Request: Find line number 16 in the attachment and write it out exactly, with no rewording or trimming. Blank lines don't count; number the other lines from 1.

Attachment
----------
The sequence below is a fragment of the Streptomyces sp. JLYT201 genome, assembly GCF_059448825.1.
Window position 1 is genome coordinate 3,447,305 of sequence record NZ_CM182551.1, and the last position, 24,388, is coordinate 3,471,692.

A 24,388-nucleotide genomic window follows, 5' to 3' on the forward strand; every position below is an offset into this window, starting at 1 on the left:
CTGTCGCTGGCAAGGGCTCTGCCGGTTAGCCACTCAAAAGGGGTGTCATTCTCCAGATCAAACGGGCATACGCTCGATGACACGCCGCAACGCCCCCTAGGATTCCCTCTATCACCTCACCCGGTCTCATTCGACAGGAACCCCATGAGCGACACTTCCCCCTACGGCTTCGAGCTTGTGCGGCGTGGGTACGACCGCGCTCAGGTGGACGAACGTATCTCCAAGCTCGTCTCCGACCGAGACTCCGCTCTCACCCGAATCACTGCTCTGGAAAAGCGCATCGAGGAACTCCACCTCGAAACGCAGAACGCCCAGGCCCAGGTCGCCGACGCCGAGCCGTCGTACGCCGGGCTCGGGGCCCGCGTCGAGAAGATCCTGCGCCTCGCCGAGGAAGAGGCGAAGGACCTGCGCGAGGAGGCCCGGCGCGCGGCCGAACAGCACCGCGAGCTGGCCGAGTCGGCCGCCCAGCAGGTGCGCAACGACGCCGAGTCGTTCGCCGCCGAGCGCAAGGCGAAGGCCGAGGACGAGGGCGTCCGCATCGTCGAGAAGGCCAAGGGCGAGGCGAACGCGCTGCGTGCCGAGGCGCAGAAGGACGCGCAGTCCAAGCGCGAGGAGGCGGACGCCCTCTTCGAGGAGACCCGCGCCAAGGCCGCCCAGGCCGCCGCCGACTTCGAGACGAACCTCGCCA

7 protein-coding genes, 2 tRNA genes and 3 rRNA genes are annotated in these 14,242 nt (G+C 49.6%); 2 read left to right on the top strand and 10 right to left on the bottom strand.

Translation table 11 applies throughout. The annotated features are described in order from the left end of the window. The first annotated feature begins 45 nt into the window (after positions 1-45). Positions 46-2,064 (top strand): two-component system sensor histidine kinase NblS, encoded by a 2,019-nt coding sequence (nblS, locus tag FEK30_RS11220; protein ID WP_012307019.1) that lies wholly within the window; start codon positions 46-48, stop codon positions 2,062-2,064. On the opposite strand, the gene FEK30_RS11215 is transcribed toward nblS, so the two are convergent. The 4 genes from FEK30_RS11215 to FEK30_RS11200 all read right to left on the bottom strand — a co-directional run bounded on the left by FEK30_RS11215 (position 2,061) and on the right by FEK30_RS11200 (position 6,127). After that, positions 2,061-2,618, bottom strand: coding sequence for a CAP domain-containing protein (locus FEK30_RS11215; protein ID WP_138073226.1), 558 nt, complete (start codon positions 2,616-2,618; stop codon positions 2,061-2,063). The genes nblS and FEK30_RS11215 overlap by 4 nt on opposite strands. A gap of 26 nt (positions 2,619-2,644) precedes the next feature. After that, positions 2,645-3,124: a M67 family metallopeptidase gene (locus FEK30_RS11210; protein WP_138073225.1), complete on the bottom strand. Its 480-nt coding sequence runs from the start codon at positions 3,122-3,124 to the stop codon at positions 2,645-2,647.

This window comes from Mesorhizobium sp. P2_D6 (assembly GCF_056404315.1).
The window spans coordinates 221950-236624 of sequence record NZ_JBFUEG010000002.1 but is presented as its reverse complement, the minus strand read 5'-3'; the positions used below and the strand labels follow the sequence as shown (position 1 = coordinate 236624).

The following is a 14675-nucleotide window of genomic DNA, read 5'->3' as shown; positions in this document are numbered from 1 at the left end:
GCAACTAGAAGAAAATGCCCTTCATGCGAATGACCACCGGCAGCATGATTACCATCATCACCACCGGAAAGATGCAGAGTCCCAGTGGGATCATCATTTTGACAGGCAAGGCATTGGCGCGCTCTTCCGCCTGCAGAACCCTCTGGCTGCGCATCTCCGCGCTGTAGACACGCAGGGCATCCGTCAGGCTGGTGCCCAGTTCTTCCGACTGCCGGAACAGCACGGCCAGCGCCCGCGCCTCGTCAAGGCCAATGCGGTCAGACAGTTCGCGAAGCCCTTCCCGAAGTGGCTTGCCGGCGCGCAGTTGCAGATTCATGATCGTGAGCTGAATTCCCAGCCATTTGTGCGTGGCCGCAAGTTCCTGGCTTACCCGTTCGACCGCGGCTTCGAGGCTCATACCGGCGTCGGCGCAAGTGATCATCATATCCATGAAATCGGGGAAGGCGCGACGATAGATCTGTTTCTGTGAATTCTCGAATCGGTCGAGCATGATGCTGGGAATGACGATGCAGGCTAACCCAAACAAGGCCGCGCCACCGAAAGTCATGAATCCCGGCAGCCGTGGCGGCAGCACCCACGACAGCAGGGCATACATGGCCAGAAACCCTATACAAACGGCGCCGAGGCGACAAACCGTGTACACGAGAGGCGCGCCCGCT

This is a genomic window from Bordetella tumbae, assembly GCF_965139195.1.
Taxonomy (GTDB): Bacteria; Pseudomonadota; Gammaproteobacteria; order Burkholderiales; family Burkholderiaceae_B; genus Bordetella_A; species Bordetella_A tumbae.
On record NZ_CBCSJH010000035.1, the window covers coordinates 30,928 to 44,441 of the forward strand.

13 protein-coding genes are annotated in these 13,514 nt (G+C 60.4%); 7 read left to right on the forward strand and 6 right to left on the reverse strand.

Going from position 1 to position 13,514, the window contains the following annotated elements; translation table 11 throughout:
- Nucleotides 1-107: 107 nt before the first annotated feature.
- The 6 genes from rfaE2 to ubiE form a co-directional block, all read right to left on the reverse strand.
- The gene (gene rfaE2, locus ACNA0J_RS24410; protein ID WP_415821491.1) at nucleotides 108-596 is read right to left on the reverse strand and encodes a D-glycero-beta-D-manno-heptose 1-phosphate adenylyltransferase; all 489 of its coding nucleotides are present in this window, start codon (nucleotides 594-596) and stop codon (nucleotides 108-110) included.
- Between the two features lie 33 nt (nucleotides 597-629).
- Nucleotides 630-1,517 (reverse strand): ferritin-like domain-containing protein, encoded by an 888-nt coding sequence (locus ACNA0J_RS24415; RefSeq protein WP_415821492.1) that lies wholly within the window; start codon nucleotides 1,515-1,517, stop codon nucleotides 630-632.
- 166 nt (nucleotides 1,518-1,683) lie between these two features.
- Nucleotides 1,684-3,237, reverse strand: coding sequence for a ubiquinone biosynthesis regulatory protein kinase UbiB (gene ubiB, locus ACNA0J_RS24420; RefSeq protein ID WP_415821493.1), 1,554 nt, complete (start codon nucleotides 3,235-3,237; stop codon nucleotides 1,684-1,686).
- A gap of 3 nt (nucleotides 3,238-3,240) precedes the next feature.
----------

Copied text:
- Nucleotides 1-107: 107 nt before the first annotated feature.